A conservative opinion leader has been accused of “having no idea” about the situation in his homeland after calling for more support for a budget increase of the European Union (EU).
Othmar Karas, the head of the delegation of the Austrian People’s Party (ÖVP) in the European Parliament (EP) in Strasbourg, France, recently said that a five per cent budget increase “is the minimum.” The former member of the federal parliament (MP) in Vienna argued: “More Europe costs more money.”
His appeal came shortly after Jose Manuel Barroso, the head of the European Commission (EC), suggested to raise the EU budget by five per cent to 1.025 billion Euros. Speaking about the financial frame for a six-year period starting in 2014, Barroso pointed out that 95 per cent of EU funds would be returned to its 27 member states in form of various subsidies. The EC plans to cut back agricultural funds while increasing sums spent on competitiveness, science and research.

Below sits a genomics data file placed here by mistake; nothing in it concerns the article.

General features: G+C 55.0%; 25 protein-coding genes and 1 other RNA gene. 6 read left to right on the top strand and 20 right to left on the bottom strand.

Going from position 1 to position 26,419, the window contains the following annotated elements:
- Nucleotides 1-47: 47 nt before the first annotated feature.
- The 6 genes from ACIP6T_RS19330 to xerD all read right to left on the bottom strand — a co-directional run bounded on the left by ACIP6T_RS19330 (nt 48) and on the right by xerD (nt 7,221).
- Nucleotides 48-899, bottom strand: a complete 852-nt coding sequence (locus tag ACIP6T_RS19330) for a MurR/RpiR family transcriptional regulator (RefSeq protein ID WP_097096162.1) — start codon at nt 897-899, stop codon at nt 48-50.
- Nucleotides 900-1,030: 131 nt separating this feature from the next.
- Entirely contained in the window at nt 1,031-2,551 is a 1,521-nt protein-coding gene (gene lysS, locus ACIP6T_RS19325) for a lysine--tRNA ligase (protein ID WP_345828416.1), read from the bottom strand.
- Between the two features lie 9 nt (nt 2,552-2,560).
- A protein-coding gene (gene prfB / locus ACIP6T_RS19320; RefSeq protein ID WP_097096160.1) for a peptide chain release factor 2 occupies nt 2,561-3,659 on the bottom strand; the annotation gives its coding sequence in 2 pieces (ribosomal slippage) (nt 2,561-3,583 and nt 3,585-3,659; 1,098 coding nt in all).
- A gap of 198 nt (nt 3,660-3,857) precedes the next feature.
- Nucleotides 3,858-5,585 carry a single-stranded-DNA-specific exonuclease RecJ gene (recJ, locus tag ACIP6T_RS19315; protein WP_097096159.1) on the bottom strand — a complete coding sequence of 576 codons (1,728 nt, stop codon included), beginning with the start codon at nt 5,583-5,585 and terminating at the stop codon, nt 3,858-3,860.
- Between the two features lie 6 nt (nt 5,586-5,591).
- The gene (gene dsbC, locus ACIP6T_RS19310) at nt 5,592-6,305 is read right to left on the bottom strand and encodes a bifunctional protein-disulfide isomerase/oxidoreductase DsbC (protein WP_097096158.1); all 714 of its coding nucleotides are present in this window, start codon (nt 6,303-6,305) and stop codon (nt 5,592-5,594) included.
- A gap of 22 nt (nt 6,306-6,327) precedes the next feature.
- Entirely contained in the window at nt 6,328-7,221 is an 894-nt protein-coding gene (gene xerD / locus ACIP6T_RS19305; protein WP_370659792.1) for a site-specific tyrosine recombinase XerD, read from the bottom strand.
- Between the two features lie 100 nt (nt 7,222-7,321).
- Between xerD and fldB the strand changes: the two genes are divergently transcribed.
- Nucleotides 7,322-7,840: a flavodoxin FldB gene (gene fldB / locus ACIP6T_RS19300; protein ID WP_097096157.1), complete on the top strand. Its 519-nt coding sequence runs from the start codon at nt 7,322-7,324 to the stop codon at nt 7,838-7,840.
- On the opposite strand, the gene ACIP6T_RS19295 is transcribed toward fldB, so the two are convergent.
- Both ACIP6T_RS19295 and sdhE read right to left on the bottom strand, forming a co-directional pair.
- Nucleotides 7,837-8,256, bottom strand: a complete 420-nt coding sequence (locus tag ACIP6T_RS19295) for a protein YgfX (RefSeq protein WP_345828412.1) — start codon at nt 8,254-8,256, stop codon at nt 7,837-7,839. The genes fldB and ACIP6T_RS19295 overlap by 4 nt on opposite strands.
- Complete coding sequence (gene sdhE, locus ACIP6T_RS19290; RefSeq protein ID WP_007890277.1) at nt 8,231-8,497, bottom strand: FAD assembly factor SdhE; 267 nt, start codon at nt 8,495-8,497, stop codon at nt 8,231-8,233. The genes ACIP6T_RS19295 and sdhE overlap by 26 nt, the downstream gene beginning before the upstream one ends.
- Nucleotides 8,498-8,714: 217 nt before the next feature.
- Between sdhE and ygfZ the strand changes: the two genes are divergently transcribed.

Now ÖVP Finance Minister Maria Fekter claimed “no one in Austria” had understanding for a higher EU budget. The minister pointed out that the government coalition her party forms with the Social Democrats (SPÖ) was in favour of a freeze of EU funds until 2013. She stressed yesterday (Tues) that federal governments across the country were currently forced to fork out extra money to stabilise their economies.
Referring to Karas, Fekter claimed that members of the EP (MEPs) had “no clue” about the situation in Austria. She argued the coalition saw itself forced to reduce state pensions and family issues expenditure in its budget for 2011.
Karas – who has acted as MEP since 1999 – has not yet reacted to Fekter’s statements. The rift erupted when he accused Michael Spindelegger of making “short-term populist demands” when the ÖVP boss labelled his five per cent budget increase suggestion as “unacceptable.”
It is not the first time that Karas clashed with ÖVP chiefs. He did little to hide his disappointment when then ÖVP leader Josef Pröll asked Ernst Strasser to head the party’s campaign in the EP election 2009. The decision sparked a comeback in politics of Strasser who was the country’s interior minister for four and a half years until 2004.
Strasser received little support from the ÖVP’s regional departments on the campaign trail. Nevertheless, the conservative party came first in the ballot with a share of 29.98 per cent – also thanks to the 112,000 preference votes Karas managed to bag. Strasser resigned as MEP and head of the ÖVP delegation in Strasbourg after being hit by corruption claims earlier this year. Viennese state prosecutors and the European Anti-Fraud Office OLAF are currently investigating against him.